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Large firms have few auditing choices

Diya Gullapalli The Wall Street Journal

The reduction in the number of top-tier accounting firms, to the Big Four from five earlier this decade, is making it difficult for many large companies to change auditors, and the problem would expand if the Justice Department indicts KPMG LLP for selling allegedly abusive tax shelters, interviews with company executives and surveys show.

Intel Corp. is one of the many big companies now bumping up against the limitations. After using Ernst & Young LLP as its auditor for more than three decades, the semiconductor maker considered switching recently for a fresh look at its financials. But it stuck with Ernst after receiving proposals from the other Big Four firms: Deloitte & Touche LLP, KPMG and PricewaterhouseCoopers LLP. That is because federal regulations bar the three other firms from serving as Intel’s independent auditor unless they give up valuation, computer-software and other work they do for Intel.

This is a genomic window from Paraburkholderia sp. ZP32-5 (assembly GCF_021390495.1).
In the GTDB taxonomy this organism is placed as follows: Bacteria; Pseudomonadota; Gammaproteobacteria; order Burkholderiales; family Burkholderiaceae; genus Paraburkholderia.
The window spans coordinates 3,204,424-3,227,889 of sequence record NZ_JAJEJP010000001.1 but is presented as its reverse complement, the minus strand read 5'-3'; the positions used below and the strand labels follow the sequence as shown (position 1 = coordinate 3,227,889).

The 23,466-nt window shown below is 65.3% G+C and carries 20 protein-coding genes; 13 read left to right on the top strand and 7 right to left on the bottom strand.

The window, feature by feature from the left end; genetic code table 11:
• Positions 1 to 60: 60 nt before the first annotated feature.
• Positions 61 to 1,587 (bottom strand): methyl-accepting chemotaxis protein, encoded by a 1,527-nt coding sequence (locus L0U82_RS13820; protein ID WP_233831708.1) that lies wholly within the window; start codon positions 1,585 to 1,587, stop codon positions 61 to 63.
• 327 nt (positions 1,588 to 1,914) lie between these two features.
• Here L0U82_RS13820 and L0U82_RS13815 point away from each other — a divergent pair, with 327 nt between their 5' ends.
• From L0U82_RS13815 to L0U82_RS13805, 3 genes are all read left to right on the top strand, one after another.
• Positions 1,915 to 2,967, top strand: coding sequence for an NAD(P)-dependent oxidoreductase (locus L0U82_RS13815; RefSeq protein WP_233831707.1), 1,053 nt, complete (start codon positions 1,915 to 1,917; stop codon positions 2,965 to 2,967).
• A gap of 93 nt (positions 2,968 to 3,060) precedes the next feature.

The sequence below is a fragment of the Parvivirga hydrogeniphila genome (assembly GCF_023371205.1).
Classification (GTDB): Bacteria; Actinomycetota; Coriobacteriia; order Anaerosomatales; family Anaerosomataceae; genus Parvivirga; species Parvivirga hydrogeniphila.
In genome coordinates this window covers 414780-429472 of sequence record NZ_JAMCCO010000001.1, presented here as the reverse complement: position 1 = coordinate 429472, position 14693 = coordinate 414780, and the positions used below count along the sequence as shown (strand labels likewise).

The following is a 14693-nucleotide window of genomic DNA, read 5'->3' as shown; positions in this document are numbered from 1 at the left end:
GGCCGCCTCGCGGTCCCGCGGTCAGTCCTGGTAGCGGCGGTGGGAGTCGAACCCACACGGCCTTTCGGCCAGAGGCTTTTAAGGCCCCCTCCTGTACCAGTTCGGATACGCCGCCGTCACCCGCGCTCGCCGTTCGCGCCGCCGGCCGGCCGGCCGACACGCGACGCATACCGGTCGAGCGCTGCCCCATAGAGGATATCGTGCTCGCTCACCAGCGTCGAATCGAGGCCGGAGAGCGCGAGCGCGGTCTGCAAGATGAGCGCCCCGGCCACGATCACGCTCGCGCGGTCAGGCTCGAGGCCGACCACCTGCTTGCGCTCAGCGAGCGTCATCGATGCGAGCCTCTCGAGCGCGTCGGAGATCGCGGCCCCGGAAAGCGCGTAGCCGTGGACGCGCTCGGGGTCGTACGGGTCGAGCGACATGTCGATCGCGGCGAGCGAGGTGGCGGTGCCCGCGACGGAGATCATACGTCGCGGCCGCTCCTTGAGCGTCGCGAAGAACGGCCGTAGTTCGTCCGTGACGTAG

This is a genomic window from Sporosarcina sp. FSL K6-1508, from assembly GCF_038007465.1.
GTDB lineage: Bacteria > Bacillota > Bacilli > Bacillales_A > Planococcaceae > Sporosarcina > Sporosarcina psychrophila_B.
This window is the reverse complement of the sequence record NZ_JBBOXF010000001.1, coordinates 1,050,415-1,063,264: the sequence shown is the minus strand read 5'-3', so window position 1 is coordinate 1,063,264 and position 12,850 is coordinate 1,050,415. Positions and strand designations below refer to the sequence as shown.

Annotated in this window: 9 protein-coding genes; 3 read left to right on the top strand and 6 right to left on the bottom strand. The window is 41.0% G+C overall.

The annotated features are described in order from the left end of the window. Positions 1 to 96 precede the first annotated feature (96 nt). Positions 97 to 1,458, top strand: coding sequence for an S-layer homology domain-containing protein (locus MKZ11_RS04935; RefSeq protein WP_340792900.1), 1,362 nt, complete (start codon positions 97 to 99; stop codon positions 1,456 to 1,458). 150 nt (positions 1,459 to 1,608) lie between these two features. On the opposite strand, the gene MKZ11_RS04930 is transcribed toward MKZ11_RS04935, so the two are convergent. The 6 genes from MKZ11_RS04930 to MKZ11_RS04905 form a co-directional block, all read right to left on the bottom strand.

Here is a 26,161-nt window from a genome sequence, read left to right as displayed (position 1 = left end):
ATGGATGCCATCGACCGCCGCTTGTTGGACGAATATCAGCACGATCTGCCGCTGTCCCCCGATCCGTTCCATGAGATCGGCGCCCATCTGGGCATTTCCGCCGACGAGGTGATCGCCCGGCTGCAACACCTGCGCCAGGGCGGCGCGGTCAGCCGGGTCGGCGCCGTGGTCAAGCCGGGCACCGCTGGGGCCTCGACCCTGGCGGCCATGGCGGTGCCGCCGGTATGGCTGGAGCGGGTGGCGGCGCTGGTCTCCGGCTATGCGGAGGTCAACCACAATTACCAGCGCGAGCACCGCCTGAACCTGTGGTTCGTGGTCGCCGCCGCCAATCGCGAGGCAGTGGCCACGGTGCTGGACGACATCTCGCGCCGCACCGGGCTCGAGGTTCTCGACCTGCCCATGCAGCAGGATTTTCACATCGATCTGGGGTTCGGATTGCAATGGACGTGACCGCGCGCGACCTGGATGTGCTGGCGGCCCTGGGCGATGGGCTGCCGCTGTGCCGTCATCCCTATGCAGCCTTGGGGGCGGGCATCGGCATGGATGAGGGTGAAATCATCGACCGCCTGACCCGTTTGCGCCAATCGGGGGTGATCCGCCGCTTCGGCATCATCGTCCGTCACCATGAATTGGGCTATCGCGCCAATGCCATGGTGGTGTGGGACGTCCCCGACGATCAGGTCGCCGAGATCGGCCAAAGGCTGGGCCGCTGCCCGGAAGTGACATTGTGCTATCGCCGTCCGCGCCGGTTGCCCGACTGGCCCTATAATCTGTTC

“Because there are only a limited number of large multinational audit firms that do the kind of work that we need, if we were to switch audit firms, all sorts of dominos would fall,” said Cary Klafter, corporate secretary at Intel.

Worries about the shrinking number of top-tier auditing firms began mounting with the collapse of Arthur Andersen LLP in 2002, after its conviction for obstruction of justice tied to its audits of Enron Corp. (The conviction was reversed last month by the Supreme Court.) The Sarbanes-Oxley corporate-governance act, passed by Congress in response to the accounting scandals at Enron and elsewhere, has complicated the situation, as well, by forbidding auditors from providing certain nonaudit-related services to audit clients. The restrictions, aimed at enhancing the independence of auditors, have led some companies to distribute nonaudit work to the other Big Four firms. But that puts these companies in a bind if they want to switch auditors.

News recently that the Justice Department is debating whether to indict KPMG has made the issue more acute. Any indictment could send the firm’s clients fleeing, and KPMG is cooperating with authorities to try to stave off such an outcome. KPMG stresses that it has pushed out several dozen executives associated with the tax-shelter sales and made changes to root out unethical business practices.

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